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Kevin R. Tengesdal, Bismarck, Published March 15 2014

Letter: A kinder legacy for religious life

Is there a slow death of religious liberty? In America, race, color, national origin, choice of religion, disability and familial status are categorized as protected classes. For what reason must one’s chosen religion, which is already protected, need additional protection against an unprotected category such as gays and lesbians?

Evangelicals in the U.S. enjoy abundant religious freedom, perhaps more than any other group in this country. We are a secular state with no official religion at the federal or state level. We the people of the United States are to treat all its citizens equally regardless of religion, and avoid preferential treatment for a citizen from a particular religion/non-religion over other religions/non-religion. Is your faith in God destroyed because you have chosen a religious lifestyle that differs from your neighbor who is gay?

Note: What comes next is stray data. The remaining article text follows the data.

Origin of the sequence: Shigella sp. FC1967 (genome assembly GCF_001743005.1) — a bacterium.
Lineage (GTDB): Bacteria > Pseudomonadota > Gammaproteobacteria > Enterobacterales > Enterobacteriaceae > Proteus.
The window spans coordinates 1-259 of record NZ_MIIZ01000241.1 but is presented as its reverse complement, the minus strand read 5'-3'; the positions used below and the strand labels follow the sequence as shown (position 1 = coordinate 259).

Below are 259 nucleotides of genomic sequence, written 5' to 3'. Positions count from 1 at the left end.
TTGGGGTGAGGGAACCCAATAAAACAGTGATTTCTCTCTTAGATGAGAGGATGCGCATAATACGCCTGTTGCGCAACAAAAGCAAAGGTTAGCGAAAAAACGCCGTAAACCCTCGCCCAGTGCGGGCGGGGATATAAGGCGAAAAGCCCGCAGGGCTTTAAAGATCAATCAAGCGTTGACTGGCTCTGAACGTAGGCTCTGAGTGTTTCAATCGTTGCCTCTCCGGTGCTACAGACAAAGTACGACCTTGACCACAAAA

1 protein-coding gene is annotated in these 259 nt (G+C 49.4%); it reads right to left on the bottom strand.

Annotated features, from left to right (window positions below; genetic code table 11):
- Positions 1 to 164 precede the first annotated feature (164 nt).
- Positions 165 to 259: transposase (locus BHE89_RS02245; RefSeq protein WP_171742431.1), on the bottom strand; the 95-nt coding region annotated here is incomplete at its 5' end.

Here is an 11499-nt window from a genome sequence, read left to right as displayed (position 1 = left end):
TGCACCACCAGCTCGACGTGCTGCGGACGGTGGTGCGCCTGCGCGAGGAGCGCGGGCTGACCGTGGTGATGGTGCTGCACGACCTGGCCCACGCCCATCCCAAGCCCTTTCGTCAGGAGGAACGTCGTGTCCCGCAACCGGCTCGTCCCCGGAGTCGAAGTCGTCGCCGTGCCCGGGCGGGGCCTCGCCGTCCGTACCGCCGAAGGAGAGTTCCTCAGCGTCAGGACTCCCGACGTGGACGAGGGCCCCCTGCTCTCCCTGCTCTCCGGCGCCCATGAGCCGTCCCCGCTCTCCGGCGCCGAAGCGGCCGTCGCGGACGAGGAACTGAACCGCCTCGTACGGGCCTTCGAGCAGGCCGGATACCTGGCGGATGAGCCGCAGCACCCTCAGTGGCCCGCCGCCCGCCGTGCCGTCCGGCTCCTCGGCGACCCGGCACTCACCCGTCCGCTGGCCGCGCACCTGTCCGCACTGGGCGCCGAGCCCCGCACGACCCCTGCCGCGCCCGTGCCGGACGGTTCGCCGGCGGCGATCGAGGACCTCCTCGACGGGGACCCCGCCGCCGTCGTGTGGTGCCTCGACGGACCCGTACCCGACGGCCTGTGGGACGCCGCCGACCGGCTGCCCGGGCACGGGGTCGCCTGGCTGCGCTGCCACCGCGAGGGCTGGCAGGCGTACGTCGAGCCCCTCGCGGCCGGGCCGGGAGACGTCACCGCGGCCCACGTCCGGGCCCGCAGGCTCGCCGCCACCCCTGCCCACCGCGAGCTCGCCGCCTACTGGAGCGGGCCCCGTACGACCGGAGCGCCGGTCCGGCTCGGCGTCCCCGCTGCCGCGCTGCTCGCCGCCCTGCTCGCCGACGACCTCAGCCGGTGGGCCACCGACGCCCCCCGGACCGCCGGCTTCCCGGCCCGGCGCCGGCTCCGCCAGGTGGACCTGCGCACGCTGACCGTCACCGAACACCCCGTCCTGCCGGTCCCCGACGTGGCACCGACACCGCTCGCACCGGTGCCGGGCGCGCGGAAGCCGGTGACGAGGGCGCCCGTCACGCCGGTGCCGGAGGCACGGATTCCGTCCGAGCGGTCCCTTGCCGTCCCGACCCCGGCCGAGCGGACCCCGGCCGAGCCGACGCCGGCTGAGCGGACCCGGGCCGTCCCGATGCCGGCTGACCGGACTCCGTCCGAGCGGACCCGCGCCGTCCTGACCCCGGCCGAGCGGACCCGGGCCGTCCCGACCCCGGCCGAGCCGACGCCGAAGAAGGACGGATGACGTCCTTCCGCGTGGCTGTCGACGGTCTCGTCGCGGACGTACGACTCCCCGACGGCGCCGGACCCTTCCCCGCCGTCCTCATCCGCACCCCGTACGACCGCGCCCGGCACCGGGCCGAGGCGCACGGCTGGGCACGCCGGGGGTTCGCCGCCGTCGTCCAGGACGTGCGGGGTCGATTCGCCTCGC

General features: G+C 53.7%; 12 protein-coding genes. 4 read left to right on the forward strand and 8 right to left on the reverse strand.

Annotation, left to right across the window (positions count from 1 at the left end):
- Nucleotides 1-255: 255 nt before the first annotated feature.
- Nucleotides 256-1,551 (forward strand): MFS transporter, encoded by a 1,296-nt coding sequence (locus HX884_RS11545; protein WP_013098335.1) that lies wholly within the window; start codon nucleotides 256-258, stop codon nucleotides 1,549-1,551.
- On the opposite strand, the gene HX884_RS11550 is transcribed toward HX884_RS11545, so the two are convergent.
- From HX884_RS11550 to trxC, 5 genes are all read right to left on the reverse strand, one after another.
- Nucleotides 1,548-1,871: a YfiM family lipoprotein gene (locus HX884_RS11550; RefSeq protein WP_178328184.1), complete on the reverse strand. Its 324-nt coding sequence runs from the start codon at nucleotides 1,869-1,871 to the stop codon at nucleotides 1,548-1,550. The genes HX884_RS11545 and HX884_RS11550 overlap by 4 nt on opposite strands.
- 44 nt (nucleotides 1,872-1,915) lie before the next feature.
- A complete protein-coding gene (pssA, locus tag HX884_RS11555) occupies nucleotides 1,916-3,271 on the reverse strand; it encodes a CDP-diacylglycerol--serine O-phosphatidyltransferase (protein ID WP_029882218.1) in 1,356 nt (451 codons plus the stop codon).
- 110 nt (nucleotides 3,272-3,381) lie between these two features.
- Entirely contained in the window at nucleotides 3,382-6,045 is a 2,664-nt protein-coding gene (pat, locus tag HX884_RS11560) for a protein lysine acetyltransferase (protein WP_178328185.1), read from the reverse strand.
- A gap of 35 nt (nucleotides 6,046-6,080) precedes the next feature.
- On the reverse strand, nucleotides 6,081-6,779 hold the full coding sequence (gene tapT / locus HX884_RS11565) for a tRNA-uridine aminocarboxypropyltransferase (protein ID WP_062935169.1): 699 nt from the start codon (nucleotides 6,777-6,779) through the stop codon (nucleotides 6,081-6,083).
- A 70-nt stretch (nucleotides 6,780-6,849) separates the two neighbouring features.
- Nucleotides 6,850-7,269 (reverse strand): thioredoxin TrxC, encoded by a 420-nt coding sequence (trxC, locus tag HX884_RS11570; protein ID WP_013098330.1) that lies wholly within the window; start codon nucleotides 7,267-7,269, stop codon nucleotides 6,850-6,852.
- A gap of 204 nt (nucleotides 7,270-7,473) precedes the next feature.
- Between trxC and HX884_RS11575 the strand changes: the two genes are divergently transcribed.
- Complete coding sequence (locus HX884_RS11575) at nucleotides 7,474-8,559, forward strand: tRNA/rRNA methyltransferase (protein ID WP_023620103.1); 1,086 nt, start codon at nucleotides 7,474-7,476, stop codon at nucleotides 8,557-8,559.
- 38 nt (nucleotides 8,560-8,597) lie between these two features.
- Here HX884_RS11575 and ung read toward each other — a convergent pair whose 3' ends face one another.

Yes, there are Christians who are gay. Living in a pluralistic society, which grants freedom and civil rights protection to those with whom one disagrees, is not the same as religious persecution.

Regarding persecution, Jesus stated in the Beatitudes: “… Blessed are the peacemakers, for they shall be called sons of God. Blessed are those who have been persecuted for the sake of righteousness, for theirs is the kingdom of heaven. Blessed are you when people insult you and persecute you, and falsely say all kinds of evil against you because of Me. Rejoice and be glad, for your reward in heaven is great; for in the same way they persecuted the prophets who were before you. …”

We who are Christ’s light to the world should strive for peace, mercy and humility. Why obstruct people we don’t even know from our Savior by categorizing them as “less-than”? Our legacy for God should be an altruistic mutuality in respecting and serving our neighbor. That is religious liberty.